There are five ways to teach kids about Consent.

It’s difficult to discuss sex with your children. Even though we live in a society overflowing with sexuality, as parents, we are more efficient than ever at communicating with our HOME Parenting groups. As parents, we are accountable for teaching our children about the normality of masturbation, the loss of one’s virginity, and how to conduct safe sex. Still, we fail to teach our sons how to recognize and seek Consent when teaching sons.

A sexual assault story is nearly implausible to miss on social media or the news, but the focus of these tales always appears to be on how we might better assist the victims in their recovery. When addressing prevention, many people believe that girls should avoid wearing suggestive clothing, never walk alone at night, take self-defense classes, and never drink at a party. 

What little attention is paid to is how to prevent our lads from developing into men who are capable of such horrendous deeds. When addressing prevention, many people believe that girls should avoid wearing suggestive clothing, never walk alone at night, take self-defense classes, and never drink at a party. 

However, the issue isn’t so simple. When it comes to sexism and violence, it’s not just about sexism; it’s about sexism, violence, gender inequality, and sexual politics. Because rape culture is created by misinformation and a lack of elementary education, it is never too early to begin teaching children about the proper understanding of Consent.

Just a few approaches to start a conversation on this complex subject with your children, who are now teenagers, including the ones listed below:

  1. Let’s ask Sarah whether she’d like a hug right now. If your children are still young, teach them to ask for permission before exhibiting physical affection. If they don’t want it, don’t force it on them, even if it’s from a family member.
  2. Encourage your kids to understand that saying no is a powerful word and that they must stop what they are doing quickly if someone orders them to do so. They should also be encouraged to say no, loud and clear. Tell them it’s okay to want no longer to spend time with their friend if they don’t respect their “no.”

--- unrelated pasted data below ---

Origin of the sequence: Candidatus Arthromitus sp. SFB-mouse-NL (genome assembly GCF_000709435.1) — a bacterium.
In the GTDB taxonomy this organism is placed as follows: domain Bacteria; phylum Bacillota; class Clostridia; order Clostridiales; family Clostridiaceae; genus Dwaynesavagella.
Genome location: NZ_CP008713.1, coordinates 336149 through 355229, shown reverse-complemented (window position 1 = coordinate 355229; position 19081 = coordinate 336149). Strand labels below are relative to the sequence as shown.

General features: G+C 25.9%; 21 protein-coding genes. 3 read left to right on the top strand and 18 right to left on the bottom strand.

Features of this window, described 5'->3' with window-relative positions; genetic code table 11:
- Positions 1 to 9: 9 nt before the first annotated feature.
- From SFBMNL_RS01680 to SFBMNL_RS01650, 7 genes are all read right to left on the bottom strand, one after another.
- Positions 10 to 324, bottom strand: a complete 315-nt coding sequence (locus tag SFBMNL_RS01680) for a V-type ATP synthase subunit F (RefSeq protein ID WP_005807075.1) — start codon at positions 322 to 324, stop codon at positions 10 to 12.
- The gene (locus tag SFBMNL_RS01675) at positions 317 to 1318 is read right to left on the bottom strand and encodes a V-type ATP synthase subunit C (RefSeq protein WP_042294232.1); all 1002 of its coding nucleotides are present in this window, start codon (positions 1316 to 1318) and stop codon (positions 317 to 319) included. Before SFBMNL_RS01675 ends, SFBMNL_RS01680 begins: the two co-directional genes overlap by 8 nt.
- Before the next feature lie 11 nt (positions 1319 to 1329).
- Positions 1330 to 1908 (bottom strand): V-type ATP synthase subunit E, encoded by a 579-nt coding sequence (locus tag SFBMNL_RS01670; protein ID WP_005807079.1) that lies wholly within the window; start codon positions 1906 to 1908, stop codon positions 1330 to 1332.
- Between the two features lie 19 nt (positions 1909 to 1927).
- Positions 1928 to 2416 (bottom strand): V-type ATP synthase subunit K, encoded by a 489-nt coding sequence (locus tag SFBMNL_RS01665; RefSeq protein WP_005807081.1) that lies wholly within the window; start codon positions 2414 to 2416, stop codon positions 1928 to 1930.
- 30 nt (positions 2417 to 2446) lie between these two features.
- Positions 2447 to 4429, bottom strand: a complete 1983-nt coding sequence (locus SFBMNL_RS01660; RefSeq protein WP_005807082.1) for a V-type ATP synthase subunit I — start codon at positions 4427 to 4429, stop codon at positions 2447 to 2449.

3. Educate your child on how important it is to trust your “gut instincts.” Demonstrate how, even if we don’t know why we might get a weird feeling inside when someone or something doesn’t feel quite right. As humans, our brains have constructed this way to protect us from danger, so tell them to always listen to that inner voice and follow its advice. Encourage them to listen to their intuitions and follow their gut feelings.
  4. Your children’s sexuality and Consent can get more detailed as they become older. It’s important to instill in them the idea that giving Consent doesn’t imply continuing to touch someone sexually until they hear “no.” Some of them may be dismissive of your efforts but keep in mind that your efforts to normalize the topic of Consent will benefit them in the future when they are faced with a potentially vital decision.

5. You can utilize examples from the media — movies, and television in particular — to highlight what healthy sexuality actually is and how Consent is frequently erroneously depicted for students in middle school and into high school. While watching a sex scene in a movie with my 15-year-old son last week, I saw that a man and woman were still kissing, even though the woman tried to push him away. Once she was on the bed, he lowered her skirt and began having sex with the woman. 

A man’s job should be to take care of his family, right? After a simple query from my son, we got into a more in-depth talk about nonverbal communication and how to recognize and appreciate it. Make it a point to stress the importance of respecting a person’s “no” whenever possible.

Despite the best parental restrictions in the world, our children will always be able to find the answers to questions they might have about their bodies and sex on the Internet. Even though they are naturally curious, if you start an open conversation with them at the beginning of their lives—if they know that you won’t tell them that they are too young to think about “those” kinds of things—they are more likely to come to you for information rather than other, often erroneous, sources for information.

It is not sufficient to inform youngsters that sexual assault is wrong. Every two minutes in the United States, a woman is sexually assaulted by a male. We as a culture need to pay greater attention to the subject of Consent in sex education to reduce that shocking statistic. 

The complexities of sexually charged circumstances call our children well-educated and well-equipped with the intrinsic skills and knowledge to deal with them. Until that time comes, there is no hope for us to make a difference.

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